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Like 2009, the UK was expecting a fairly swift recovery in GDP terms after Covid-19 was under control. The consensus GDP expectations for 2022 were somewhere around the 4.5% mark. 

However, the outbreak of war in Ukraine has caused the growth outlook in the UK to deteriorate. According to estimates from PwC, for example, UK growth in 2022 is expected to be between 2.8% and 3.8%. The main driver of the revision is lower household spending, driven by higher commodity prices. 

Expectations from the IMF paint an even more difficult picture for the UK going forward, with growth in 2023 predicted to be only 1.2%. This would give the UK the lowest growth in the G7, along with the highest inflation. Chancellor Rishi Sunak is rolling out measures to specifically counter the latter, with household fuel prices seemingly at the very top of his list. 

The impact of the Chancellor’s latest package

Just this week, Chancellor of the Exchequer Rishi Sunak announced a package of measures to support households hit hardest by the sharp rise in the cost of living. The package is funded, at least in part, by a “windfall” tax on profits in the energy sector. The headline numbers are, according to the Treasury, around £15 billion of additional support, targeted at lower-income households.

According to the independent Institute for Fiscal Studies, it means that the median income earner will see their take-home pay stay roughly flat in real terms compared to last year.  Lower-income workers will see a higher real take-home income, relative to last year. Higher earners will see some benefit, but far less, as the chart below illustrates. The message from the government seems to be that these are one-off measures, but there could be more – presumably depending on how the economy develops.

It’s a measure that will take some of the sting out of the rising costs of living in the UK, particularly for those on lower incomes who need the support the most. For median earners, the change to yearly take-home will be negligible, while 75th percentile earners will see a fairly significant reduction.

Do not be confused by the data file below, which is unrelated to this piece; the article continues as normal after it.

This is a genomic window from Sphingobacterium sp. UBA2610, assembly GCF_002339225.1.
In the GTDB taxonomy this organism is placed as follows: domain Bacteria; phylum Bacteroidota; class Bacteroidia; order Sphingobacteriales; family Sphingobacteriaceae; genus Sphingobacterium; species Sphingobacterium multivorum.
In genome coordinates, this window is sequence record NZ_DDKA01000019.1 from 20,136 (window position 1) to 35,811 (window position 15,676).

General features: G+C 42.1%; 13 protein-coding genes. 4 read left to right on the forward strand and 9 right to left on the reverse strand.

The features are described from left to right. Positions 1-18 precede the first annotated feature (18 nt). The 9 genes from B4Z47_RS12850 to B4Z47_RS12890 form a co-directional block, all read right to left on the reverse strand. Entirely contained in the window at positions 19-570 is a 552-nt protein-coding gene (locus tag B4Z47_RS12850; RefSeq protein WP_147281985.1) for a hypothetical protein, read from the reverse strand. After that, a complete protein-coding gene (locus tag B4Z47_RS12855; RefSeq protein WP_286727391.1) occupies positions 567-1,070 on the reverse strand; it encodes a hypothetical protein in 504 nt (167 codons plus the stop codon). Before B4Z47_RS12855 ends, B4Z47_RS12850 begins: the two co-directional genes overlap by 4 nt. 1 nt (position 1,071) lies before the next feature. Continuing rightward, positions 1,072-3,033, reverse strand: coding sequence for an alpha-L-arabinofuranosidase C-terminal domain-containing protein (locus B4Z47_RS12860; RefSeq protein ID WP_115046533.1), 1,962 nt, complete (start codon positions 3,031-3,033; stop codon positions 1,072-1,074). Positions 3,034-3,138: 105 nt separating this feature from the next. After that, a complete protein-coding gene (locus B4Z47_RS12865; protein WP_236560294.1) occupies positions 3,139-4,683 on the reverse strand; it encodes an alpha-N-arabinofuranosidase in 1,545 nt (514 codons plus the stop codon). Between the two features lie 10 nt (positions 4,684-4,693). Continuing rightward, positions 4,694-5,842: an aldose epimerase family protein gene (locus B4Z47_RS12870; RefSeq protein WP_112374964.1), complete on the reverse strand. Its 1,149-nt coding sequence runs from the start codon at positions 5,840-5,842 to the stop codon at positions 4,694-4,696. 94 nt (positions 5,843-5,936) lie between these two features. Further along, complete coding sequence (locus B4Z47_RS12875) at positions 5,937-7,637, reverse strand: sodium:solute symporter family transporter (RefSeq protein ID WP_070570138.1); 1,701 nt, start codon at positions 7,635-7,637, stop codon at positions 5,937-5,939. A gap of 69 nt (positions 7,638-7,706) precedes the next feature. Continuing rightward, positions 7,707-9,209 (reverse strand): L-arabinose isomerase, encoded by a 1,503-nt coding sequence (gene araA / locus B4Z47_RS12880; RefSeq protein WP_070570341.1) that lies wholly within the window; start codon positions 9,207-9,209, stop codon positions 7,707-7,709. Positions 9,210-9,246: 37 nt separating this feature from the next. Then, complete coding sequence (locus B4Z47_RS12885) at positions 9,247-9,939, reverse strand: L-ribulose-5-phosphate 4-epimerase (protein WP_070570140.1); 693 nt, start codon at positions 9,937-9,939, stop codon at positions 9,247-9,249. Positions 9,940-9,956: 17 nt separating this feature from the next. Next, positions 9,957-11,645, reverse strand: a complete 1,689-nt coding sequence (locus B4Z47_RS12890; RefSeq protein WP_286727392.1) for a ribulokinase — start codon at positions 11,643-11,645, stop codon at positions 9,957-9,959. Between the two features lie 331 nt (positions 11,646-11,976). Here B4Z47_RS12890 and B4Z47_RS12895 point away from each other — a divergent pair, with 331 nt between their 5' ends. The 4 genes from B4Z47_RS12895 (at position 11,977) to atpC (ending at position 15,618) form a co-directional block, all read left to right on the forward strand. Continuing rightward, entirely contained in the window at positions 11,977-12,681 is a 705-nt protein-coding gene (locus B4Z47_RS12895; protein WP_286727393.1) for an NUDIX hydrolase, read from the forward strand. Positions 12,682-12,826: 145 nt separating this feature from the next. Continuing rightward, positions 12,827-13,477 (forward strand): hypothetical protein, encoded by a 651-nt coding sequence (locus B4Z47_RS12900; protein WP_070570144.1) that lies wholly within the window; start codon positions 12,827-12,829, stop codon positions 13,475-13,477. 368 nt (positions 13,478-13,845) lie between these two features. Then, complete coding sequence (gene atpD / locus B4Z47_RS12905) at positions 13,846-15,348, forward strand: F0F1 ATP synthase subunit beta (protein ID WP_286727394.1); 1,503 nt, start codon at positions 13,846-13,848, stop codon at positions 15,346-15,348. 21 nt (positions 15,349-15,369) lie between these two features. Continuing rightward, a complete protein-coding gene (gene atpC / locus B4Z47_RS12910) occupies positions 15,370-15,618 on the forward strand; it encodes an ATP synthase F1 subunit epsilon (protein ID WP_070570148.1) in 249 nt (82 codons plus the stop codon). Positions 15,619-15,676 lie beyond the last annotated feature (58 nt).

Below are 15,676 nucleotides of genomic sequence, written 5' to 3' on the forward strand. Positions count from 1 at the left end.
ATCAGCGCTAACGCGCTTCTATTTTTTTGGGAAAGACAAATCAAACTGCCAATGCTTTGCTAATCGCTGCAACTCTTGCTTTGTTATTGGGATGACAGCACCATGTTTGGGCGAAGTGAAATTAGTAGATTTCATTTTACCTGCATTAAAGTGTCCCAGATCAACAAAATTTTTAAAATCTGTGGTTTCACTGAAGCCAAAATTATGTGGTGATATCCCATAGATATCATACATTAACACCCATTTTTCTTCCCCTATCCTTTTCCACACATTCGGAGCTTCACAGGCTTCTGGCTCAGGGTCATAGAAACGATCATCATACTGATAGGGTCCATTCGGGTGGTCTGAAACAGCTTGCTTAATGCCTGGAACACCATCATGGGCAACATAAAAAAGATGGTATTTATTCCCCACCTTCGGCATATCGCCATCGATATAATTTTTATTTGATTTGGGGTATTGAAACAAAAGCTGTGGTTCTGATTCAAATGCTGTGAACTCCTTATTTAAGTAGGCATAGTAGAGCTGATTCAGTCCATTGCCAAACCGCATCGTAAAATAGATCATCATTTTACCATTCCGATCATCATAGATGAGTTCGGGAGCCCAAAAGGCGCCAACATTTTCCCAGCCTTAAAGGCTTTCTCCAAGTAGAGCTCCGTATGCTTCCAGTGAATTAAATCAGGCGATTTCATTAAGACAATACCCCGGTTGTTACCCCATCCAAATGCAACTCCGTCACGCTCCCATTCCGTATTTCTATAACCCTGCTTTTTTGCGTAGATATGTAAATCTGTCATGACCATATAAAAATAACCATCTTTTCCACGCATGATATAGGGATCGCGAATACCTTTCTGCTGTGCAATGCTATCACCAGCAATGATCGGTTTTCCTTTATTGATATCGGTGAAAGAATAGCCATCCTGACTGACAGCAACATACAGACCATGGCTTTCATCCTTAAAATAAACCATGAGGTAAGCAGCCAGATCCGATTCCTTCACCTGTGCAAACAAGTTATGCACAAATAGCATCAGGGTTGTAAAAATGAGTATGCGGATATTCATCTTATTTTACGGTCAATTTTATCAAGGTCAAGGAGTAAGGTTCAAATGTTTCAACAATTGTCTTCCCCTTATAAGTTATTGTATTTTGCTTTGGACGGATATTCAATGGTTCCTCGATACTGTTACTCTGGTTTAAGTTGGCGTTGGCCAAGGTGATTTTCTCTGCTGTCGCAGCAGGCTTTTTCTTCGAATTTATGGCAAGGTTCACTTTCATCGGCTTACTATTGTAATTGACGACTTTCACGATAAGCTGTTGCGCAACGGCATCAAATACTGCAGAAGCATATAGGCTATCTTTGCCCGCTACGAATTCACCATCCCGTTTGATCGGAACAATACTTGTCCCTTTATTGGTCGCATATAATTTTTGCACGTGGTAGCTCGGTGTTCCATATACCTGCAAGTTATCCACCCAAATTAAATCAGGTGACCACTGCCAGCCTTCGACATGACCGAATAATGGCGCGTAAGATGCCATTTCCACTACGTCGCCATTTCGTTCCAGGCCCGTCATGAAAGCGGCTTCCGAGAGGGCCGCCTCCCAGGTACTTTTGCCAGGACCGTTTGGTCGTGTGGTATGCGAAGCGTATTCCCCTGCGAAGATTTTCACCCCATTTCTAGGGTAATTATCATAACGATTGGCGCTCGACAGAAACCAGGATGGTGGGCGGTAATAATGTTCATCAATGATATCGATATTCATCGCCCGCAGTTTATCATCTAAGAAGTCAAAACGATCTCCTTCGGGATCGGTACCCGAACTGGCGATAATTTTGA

On the margin, it’s probably supportive for growth – and the outlook for UK growth looks pretty weak at the moment – and for sterling, which has weakened against the dollar in recent weeks. Whether the measures will be enough to keep families afloat remains to be seen but it is promising to see some action after a period of apparent indecision. 

Where does this leave us?

Put simply, it’s likely that inflation will remain a key topic of discussion for at least the next 18 months. The level in the UK for 2022 could read near 10%, according to the Bank of England. The Central Bank also expects levels to return to the 2% target within the next two years. 

Covid-19 is still causing issues in some geographies – most notably in China – while the situation in Ukraine is still without resolution as it enters its fourth month. These issues have exacerbated rising prices and we’re still very much in the midst of an uncertain period in the UK. 

For those with the means, it’s now more important than ever to manage wealth carefully and take a long-term perspective in your financial planning. Cash accounts are now a surefire way to erode the value of your cash over time, particularly when inflation spikes as it is at the moment. We believe that a balanced, diversified investment portfolio is the best defence against the erosion of cash holdings. There is volatility and risk inherent in investing, but the cash alternative is in an extremely difficult position. 

It’s also an ideal time to seek professional guidance when it comes to your finances. For Moneyfarm customers, this means getting in touch with your investment consultant and assessing your current portfolio as well as discussing your options going forward. Our team of highly experienced portfolio managers will continue to monitor markets daily and make any necessary changes to aim for inflation-beating portfolios.